Difference between revisions of "Bioinspired self-repairing slippery surfaces with pressure-stable omniphobicity"

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(Introduction)
(Introduction)
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==Introduction==
 
==Introduction==
  
Most of current state-of-the-art superhydrophobic surfaces are based on the lotus leaf effect, where they owe their superhydrophobic nature to the composite air-solid-liquid interface (Cassie-Baxter model) which reduces solid-liquid contact area resulting in liquid repellency.
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Most of current state-of-the-art superhydrophobic surfaces are based on the lotus leaf effect, where they owe their superhydrophobic nature to the composite air-solid-liquid interface (Cassie-Baxter model) which reduces solid-liquid contact area resulting in liquid repellency. This approach works well for liquid such as water, but not for liquid with small surface tensions such as most hydrocarbons. Wong et al has designed a new kind of liquid-repelling surface based on a completely different physical principle, inspired by the pitcher plant Nepenthes. The surface consists of a sponge-like material which is filled with a lubricating film that is smooth to the atomic level. Any liquid that is immiscible with the lubricating liquid can then easily be rolled off. Moreover, the surface, dubbed Slippery Liquid-Infused Porous Surfaces (SLIPS) can withstand high pressures and exhibit impressive self-repairing capabilities.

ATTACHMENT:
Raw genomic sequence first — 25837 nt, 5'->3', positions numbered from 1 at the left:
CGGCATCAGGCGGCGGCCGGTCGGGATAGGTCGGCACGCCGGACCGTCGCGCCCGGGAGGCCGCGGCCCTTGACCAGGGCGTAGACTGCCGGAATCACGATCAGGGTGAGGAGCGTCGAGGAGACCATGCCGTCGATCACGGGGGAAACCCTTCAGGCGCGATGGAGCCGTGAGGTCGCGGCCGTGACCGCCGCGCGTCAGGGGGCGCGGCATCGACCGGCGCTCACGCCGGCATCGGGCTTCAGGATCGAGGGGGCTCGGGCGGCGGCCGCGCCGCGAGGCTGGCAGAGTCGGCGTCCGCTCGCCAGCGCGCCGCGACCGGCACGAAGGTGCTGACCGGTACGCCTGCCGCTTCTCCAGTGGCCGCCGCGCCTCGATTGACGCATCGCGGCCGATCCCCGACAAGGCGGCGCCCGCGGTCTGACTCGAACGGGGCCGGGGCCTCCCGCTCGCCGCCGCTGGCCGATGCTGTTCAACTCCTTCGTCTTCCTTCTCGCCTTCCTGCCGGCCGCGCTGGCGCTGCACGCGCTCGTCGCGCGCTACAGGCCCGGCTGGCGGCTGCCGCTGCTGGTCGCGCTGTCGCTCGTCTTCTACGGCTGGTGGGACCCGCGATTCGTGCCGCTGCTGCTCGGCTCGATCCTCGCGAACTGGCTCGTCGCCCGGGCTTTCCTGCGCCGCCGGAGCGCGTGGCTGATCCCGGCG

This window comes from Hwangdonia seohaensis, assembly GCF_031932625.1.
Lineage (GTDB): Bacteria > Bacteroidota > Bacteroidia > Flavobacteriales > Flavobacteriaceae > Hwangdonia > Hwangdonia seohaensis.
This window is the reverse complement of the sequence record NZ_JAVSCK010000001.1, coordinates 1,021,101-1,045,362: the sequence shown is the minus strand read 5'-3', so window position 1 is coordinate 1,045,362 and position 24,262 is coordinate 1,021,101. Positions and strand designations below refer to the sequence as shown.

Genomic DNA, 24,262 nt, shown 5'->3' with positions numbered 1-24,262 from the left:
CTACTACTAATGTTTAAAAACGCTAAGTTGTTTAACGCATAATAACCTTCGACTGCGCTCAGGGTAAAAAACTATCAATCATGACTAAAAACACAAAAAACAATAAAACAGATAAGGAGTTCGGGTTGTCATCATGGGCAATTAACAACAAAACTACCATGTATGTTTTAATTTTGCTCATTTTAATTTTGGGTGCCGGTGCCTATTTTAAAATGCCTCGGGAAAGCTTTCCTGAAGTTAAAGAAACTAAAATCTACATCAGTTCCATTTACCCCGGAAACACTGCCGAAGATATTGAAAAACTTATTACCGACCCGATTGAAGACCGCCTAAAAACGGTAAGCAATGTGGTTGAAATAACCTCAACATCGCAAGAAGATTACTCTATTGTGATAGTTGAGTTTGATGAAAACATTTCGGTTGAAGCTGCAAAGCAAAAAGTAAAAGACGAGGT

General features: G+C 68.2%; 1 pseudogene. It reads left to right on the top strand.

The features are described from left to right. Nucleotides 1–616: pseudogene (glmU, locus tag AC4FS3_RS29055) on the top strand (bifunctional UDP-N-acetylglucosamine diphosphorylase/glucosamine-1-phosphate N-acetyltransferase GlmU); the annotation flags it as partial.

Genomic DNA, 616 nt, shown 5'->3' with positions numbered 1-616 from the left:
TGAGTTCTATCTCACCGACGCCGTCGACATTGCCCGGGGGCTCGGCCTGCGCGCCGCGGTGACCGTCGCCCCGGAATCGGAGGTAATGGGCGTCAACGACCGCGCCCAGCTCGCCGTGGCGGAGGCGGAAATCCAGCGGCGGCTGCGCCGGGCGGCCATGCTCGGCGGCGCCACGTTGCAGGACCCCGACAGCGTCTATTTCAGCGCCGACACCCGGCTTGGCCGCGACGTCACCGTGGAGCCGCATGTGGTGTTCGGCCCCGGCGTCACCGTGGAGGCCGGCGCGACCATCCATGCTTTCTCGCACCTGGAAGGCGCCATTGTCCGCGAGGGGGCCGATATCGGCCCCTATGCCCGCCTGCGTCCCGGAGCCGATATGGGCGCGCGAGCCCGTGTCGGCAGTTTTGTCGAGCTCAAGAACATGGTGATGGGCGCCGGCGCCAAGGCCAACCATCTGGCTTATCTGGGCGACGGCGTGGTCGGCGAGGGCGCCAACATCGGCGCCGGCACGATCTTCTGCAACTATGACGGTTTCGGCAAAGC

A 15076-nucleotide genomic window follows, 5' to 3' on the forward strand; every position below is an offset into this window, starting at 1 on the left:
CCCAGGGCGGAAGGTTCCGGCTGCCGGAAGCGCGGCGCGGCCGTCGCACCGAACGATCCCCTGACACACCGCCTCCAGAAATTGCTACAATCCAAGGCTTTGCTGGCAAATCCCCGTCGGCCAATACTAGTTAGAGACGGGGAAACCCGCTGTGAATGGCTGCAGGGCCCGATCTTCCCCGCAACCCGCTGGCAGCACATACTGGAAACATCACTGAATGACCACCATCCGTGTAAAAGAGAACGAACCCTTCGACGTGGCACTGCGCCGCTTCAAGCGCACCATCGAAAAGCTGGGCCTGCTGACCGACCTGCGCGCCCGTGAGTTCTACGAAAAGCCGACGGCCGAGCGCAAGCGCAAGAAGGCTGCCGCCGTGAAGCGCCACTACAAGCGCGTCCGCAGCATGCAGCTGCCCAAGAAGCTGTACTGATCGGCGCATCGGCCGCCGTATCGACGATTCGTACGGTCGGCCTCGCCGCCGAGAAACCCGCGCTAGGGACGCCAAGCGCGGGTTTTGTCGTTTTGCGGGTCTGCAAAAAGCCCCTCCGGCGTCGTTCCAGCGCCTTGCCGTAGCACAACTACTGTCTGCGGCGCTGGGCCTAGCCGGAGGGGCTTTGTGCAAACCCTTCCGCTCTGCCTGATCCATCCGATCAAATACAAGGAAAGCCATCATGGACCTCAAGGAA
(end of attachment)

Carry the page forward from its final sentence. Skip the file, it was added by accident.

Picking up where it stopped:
==Results==
 
==Results==

Revision as of 20:11, 29 September 2011

Introduction

Most of current state-of-the-art superhydrophobic surfaces are based on the lotus leaf effect, where they owe their superhydrophobic nature to the composite air-solid-liquid interface (Cassie-Baxter model) which reduces solid-liquid contact area resulting in liquid repellency. This approach works well for liquid such as water, but not for liquid with small surface tensions such as most hydrocarbons. Wong et al has designed a new kind of liquid-repelling surface based on a completely different physical principle, inspired by the pitcher plant Nepenthes. The surface consists of a sponge-like material which is filled with a lubricating film that is smooth to the atomic level. Any liquid that is immiscible with the lubricating liquid can then easily be rolled off. Moreover, the surface, dubbed Slippery Liquid-Infused Porous Surfaces (SLIPS) can withstand high pressures and exhibit impressive self-repairing capabilities.

Results

Surface1.png

Surface2.png

Surface3.png

References

1. T.S. Wong, S.H. Kang, S.K.Y. Tang, E.J. Smythe, B.D. Hatton, A. Grinthal & J. Aizenberg, "Bioinspired self-repairing slippery surfaces with pressure-stable omniphobicity", Nature 2011